NICER / ISS Science Nugget
for October 21, 2021
Ironing Out a Black Hole Binary
With millions of black holes and neutron stars throughout the galaxy that are only detectable when they are active, X-ray outbursts often mean a chance to discover a previously-unknown system. But occasionally, we discover outbursts from previously-detected systems. V4641 Sgr is one such source. Originally discovered during a bright, short outburst in 1999, V4641 is a black hole 6.4 times the mass of the sun in a 2.8 day orbit around a B star, roughly three times as massive as the sun. X-ray spectra of this outburst indicated a strong iron emission line, and since its discovery, 4641 has exhibited several small rebrightenings.
On October 12, MAXI detected a new outburst from V4641 Sgr, which was quickly confirmed by Swift, INTEGRAL, and NICER, which has been monitoring the source regularly ever since. Our data provide a sensitive new look at the iron line; these peaks in the energy spectrum can often be used to study effects of General Relativity, like the spin of the black hole. But the NICER spectrum shows a surprise: instead of the classic broadened iron line, we see two narrow lines at 6.7 and 7 keV (which indicates the presence of multi-million-degree iron). Comparing our NICER spectra to recent observations with the hard X-ray telescope NuSTAR may help determine the nature and location of this superheated iron gas (and what it tells us about the latest activity of V4641 Sgr).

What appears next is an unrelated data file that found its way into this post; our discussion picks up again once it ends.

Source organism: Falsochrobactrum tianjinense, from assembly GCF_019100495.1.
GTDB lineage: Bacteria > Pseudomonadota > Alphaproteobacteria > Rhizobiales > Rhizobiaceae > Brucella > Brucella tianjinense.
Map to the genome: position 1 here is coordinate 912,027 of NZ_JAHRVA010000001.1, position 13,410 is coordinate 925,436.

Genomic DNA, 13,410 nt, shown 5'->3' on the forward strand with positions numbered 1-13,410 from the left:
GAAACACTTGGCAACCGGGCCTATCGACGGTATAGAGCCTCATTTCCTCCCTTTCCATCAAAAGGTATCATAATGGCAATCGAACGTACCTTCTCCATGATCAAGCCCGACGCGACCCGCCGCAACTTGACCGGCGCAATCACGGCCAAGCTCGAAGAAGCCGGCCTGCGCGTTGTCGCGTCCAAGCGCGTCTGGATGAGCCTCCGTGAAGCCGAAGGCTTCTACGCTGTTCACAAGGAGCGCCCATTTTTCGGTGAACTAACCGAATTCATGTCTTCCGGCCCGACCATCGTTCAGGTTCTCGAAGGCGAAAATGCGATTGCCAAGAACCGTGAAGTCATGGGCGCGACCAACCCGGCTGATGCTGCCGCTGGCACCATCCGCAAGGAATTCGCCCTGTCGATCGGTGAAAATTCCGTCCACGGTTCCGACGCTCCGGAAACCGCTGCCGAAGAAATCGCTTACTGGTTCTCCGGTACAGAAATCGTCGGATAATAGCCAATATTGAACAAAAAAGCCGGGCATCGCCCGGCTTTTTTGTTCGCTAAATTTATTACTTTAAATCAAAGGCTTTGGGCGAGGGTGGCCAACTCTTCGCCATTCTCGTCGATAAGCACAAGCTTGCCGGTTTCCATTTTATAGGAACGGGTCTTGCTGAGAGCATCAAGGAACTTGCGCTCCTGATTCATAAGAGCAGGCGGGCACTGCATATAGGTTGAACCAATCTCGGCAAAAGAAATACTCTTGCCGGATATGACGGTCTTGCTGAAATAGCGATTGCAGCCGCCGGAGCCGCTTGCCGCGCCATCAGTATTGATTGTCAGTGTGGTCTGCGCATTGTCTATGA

Figure: Average NICER spectrum of V4641 Sgr (red) with a continuum model (black) fitted to energies away from strong emission lines. The continuum may be a hard Comptonised spectrum or thermal emission from a hot accretion disk around the black hole. Bottom: Ratio of the spectrum to the continuum model, highlighting the appearance of the lines. The narrow lines near 7 and 8 keV and the broad bump near 1 keV may be signatures of X-rays reflecting off hot gas.